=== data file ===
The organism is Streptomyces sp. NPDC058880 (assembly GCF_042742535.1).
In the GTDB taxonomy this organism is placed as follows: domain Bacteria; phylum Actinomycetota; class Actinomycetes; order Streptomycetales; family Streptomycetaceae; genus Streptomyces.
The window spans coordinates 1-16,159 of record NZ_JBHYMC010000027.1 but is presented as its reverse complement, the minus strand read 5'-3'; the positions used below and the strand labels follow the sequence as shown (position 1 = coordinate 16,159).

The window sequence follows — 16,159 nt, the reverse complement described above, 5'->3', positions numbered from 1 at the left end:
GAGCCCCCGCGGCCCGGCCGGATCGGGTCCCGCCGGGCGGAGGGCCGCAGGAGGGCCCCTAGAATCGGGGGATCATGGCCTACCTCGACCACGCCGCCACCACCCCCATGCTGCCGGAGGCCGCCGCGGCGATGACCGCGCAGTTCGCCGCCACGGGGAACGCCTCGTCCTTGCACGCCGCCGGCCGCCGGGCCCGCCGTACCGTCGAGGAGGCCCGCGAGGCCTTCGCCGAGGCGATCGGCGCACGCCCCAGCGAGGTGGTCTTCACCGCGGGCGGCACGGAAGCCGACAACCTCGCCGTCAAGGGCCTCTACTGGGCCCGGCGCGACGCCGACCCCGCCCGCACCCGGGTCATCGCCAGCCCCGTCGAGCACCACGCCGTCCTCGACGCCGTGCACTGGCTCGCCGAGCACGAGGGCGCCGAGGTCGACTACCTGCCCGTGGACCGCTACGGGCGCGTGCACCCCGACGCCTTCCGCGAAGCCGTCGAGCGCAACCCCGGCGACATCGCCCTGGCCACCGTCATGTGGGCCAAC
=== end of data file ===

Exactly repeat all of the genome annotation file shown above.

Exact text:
The organism is Streptomyces sp. NPDC058880 (assembly GCF_042742535.1).
In the GTDB taxonomy this organism is placed as follows: domain Bacteria; phylum Actinomycetota; class Actinomycetes; order Streptomycetales; family Streptomycetaceae; genus Streptomyces.
The window spans coordinates 1-16,159 of record NZ_JBHYMC010000027.1 but is presented as its reverse complement, the minus strand read 5'-3'; the positions used below and the strand labels follow the sequence as shown (position 1 = coordinate 16,159).

The window sequence follows — 16,159 nt, the reverse complement described above, 5'->3', positions numbered from 1 at the left end:
GAGCCCCCGCGGCCCGGCCGGATCGGGTCCCGCCGGGCGGAGGGCCGCAGGAGGGCCCCTAGAATCGGGGGATCATGGCCTACCTCGACCACGCCGCCACCACCCCCATGCTGCCGGAGGCCGCCGCGGCGATGACCGCGCAGTTCGCCGCCACGGGGAACGCCTCGTCCTTGCACGCCGCCGGCCGCCGGGCCCGCCGTACCGTCGAGGAGGCCCGCGAGGCCTTCGCCGAGGCGATCGGCGCACGCCCCAGCGAGGTGGTCTTCACCGCGGGCGGCACGGAAGCCGACAACCTCGCCGTCAAGGGCCTCTACTGGGCCCGGCGCGACGCCGACCCCGCCCGCACCCGGGTCATCGCCAGCCCCGTCGAGCACCACGCCGTCCTCGACGCCGTGCACTGGCTCGCCGAGCACGAGGGCGCCGAGGTCGACTACCTGCCCGTGGACCGCTACGGGCGCGTGCACCCCGACGCCTTCCGCGAAGCCGTCGAGCGCAACCCCGGCGACATCGCCCTGGCCACCGTCATGTGGGCCAAC